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Theses Doctoral

A Systems-Level Approach to Understand The Seasonal Factors Of Early Development With Clinical and Pharmacological Applications

Boland, Mary Regina

Major developmental defects occur in 100,000 to 200,000 children born each year in the United States of America. 97% of these defects are from unidentified causes. Many fetal outcomes (e.g., developmental defects), result from interactions between genetic and environmental factors. The lifetime effects from prenatal exposures with low impact (e.g., air pollution) are often understudied. Even when these exposures are studied, the focus is often placed on immediate effects of the exposure (e.g., fetal anomalies, miscarriage rates) leaving lifetime effects largely unexplored. This makes prolonged (or lifetime) effects of low-impact exposures an understudied research area. Included in this set of low-impact exposures is seasonal variance at birth.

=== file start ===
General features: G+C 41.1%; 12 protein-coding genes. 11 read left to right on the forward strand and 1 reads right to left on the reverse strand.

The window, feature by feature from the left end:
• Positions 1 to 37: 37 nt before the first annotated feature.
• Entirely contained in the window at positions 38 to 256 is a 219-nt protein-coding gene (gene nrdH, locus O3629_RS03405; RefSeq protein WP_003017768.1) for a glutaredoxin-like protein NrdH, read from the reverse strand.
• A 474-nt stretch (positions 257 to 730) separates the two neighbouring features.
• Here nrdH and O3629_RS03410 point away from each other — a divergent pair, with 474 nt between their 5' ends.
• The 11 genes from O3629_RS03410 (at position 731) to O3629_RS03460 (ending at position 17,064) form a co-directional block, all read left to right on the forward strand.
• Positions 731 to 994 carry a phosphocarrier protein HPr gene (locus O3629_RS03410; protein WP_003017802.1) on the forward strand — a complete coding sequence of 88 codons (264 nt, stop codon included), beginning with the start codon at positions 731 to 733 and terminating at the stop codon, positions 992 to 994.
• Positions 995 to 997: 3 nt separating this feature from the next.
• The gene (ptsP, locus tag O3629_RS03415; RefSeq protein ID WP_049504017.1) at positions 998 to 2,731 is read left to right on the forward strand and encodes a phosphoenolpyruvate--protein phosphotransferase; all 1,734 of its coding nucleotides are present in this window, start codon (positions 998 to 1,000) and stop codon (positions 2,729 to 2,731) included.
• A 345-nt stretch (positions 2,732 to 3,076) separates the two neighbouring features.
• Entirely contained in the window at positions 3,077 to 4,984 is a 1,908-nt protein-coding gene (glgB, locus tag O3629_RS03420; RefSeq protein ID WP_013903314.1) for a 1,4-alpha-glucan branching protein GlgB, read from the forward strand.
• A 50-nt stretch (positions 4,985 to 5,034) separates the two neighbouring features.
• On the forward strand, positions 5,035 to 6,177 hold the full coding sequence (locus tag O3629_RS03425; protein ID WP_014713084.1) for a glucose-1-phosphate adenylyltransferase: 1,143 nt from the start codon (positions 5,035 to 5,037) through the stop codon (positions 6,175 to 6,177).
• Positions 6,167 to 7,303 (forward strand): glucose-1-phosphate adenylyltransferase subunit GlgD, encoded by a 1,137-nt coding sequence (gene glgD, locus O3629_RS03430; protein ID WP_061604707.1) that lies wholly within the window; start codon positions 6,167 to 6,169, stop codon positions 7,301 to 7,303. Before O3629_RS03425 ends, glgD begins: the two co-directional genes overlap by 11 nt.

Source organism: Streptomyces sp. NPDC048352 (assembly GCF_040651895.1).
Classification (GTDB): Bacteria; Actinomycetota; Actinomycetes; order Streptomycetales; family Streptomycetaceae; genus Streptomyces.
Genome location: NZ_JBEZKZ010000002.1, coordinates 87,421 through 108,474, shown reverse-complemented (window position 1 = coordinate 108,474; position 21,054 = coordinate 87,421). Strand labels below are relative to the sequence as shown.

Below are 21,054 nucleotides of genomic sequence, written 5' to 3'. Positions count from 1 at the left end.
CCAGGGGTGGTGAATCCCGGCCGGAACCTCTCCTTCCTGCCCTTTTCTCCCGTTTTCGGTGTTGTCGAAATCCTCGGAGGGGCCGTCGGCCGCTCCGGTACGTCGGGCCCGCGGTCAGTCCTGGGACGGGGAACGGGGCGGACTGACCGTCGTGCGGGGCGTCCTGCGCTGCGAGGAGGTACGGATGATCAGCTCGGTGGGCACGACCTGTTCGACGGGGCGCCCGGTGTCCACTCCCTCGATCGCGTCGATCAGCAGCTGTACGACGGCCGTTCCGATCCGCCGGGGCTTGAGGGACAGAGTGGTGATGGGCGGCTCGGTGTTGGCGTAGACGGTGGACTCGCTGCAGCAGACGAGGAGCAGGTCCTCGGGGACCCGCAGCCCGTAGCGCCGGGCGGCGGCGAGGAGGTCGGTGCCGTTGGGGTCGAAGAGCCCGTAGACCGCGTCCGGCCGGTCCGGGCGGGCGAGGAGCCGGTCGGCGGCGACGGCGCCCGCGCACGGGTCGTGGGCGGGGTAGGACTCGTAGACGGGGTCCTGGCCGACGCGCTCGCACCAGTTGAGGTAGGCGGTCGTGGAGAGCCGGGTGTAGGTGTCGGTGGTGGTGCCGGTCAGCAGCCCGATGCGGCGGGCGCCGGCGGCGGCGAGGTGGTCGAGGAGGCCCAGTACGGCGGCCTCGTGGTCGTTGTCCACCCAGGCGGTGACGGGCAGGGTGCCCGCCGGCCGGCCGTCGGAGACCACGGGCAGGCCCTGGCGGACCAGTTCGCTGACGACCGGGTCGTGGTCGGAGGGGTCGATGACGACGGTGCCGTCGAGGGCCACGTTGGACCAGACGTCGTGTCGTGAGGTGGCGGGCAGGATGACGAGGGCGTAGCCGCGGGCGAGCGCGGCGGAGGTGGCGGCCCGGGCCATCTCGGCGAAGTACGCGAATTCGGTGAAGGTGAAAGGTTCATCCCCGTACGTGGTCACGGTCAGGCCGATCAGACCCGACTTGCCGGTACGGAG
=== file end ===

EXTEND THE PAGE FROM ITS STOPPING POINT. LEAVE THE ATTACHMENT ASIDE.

This thesis measures the effects of seasonal variance at birth on lifetime disease risk at both the population-level and molecular-levels. Four aims, comprising this thesis study, were conducted that utilize data from pharmacology, clinical care (Electronic Health Records) and genetics. These aims included: 1.) Development of an Algorithm to Reveal Diseases with a Prenatal/Perinatal Seasonality Component (described in chapter 2); 2.) Investigation of Climate Variables that Affect Lifetime Disease Risk By Altering Environmental Drivers (described in chapters 3 and 4); 3.) Discovery of Genes Involved in Birth Season – Disease Effects (described in chapter 5) and 4.) Investigation of Pharmacological Inhibitors As Phenocopies of the Birth Season – Disease Effect (described in chapters 6 and 7). Knowledge gained from these four areas, through seven distinct studies, establishes that birth season is a causal risk factor in a number of common diseases including cardiovascular diseases.

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More About This Work

Academic Units
Biomedical Informatics
Thesis Advisors
Tatonetti, Nicholas P
Degree
Ph.D., Columbia University
Published Here
July 20, 2017
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